Crimson Cabaret jazzes up halftime at Coleman Coliseum


Emily Williams

The Crimsonettes are famous for performing during the Alabama football halftime show, but with the start of basketball season, a different set of dancers is taking center court. The Crimson Cabaret serves as The University of Alabama’s dance team that performs at Alabama men’s and women’s home basketball games, during timeouts, at halftime, and before and after the games.

Assembling the team each year is a competitive process, and this year was no exception. More than 80 girls from 22 states attended tryouts in April, with 16 girls making the final cut.

While the Crimson Cabaret in its current form was established in 2004, dance teams of various sorts have existed at Alabama since the early 1970s, coach Marion Powell said. Powell is also the coach of the Crimsonettes but said the routines and skill sets of the two groups are completely different.

“The Crimson Cabaret are very skilled dancers, and they don’t twirl at all,” Powell said. “Their routines are primarily based on dance technique, jazz, hip-hop, different styles of dance. With the Crimsonettes, because that’s a halftime show that also includes the band, it’s a whole different type of performance. They do some dancing but because they twirl, that’s their primary skill. With Crimson Cabaret, dance is their primary skill.”

Shelby Lawrence, a junior on the team, said in addition to the different routines, the atmosphere differs between football and basketball games.

“It’s a more personal environment, instead of just seeing all these people far away, you kind of get to know people on a personal level,” Lawrence said. “There are certain people that have season tickets and they sit certain places and you start to recognize people throughout the season.”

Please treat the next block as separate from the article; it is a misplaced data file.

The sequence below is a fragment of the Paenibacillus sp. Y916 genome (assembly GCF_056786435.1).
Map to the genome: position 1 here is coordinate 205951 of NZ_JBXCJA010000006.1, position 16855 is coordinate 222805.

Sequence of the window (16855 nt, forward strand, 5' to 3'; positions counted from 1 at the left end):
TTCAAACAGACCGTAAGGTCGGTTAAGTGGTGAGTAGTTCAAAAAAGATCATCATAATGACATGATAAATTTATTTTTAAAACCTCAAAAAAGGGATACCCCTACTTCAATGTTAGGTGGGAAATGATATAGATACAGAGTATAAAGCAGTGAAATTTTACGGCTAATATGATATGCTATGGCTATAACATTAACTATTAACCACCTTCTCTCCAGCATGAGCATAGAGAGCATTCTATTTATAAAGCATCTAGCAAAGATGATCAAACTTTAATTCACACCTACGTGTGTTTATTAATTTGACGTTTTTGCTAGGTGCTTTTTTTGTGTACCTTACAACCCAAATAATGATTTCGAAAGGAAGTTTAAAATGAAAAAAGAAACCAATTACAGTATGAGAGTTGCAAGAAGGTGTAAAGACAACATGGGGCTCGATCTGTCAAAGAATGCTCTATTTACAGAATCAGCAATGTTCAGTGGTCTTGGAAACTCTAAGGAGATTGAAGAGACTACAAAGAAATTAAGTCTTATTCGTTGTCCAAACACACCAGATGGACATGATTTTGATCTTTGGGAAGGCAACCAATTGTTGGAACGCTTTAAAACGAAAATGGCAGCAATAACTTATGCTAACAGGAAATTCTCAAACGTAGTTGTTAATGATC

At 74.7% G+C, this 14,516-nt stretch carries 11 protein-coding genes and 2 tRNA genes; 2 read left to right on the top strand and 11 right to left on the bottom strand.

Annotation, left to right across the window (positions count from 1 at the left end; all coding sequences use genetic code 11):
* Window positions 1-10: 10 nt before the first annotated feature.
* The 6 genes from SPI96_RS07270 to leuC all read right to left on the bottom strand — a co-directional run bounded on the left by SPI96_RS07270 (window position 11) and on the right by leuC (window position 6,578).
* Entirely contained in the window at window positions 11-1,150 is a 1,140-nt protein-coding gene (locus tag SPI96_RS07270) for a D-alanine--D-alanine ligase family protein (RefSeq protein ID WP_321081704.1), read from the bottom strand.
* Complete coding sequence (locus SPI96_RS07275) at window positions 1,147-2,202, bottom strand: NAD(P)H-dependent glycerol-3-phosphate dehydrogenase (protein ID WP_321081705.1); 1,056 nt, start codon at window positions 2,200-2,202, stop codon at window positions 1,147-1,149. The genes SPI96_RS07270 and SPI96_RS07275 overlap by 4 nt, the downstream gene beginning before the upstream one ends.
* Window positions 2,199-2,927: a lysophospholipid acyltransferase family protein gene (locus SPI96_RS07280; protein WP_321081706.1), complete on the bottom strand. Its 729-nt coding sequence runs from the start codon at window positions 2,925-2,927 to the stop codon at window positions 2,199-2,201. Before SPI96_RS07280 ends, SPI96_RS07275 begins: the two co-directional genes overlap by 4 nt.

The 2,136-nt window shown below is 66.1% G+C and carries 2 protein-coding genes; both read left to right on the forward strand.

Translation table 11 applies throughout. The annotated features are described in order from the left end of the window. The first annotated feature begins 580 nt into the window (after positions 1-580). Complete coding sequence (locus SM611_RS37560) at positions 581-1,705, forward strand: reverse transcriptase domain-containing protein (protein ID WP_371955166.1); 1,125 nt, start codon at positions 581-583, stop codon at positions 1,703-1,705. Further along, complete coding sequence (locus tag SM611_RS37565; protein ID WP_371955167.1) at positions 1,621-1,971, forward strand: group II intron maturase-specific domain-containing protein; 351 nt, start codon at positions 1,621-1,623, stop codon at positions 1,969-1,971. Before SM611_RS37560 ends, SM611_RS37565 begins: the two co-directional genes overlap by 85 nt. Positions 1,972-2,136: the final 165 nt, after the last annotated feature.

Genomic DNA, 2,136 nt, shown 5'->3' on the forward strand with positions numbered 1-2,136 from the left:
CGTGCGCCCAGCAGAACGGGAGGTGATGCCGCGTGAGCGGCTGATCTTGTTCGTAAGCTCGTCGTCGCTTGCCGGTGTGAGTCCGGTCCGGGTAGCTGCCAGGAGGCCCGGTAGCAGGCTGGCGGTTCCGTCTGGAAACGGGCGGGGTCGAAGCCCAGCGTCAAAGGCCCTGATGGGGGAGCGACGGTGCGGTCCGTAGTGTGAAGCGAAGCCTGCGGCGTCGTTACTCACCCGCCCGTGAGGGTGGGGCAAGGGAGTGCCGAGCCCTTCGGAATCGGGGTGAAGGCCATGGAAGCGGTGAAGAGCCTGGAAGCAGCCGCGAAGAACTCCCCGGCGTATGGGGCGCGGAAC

Being a member of the Crimson Cabaret is a time-consuming commitment that lasts most of the year. The team began rehearsing dances for this season in June and had camp in July.

Members practice three nights a week, from 6-9 p.m. on Monday, Wednesday and Sunday nights. Practice usually consists of an hour of warm-up and stretching before the women practice their dances for the games. They also attend team workouts at 5:30 a.m. Tuesday and Thursday mornings.

The Crimson Cabaret shares the floor with the cheerleaders during games, and the two teams work together to engage the audience. Additionally, not all of the dancers for Crimson Cabaret are dance majors. Some of the students participated in competitive dance or cheerleading in high school.

“[Crimson Cabaret and cheerleading] are similar in the fact that we do the same things to get the crowd pumped up and cheer on our teams, but the movements, everything’s so much more technical and obviously more difficult. It’s just a lot more fluid. It’s a very different style from cheerleading,” Hart Hoeffner, a senior on the team, said.

Long after much of the student body has gone home for Christmas break, the Crimson Cabaret will continue practicing and performing until the last home basketball game on Dec. 21.

In addition to practicing routines for the games, the team is also preparing to compete in the Universal Dance Association College Nationals in Orlando, Fla. this coming January. It will compete against 20 – 30 other Division 1A college dance teams in the categories of “jazz” and “pom.”

“We like to compete, but that’s a one-day venture in January,” Powell said. “That’s a small part of what we really are here to accomplish and what our goal is. One goal is to represent The University of Alabama, be good ambassadors and really make people feel welcome when they come here for a game, and to get them to cheer and really support the team.”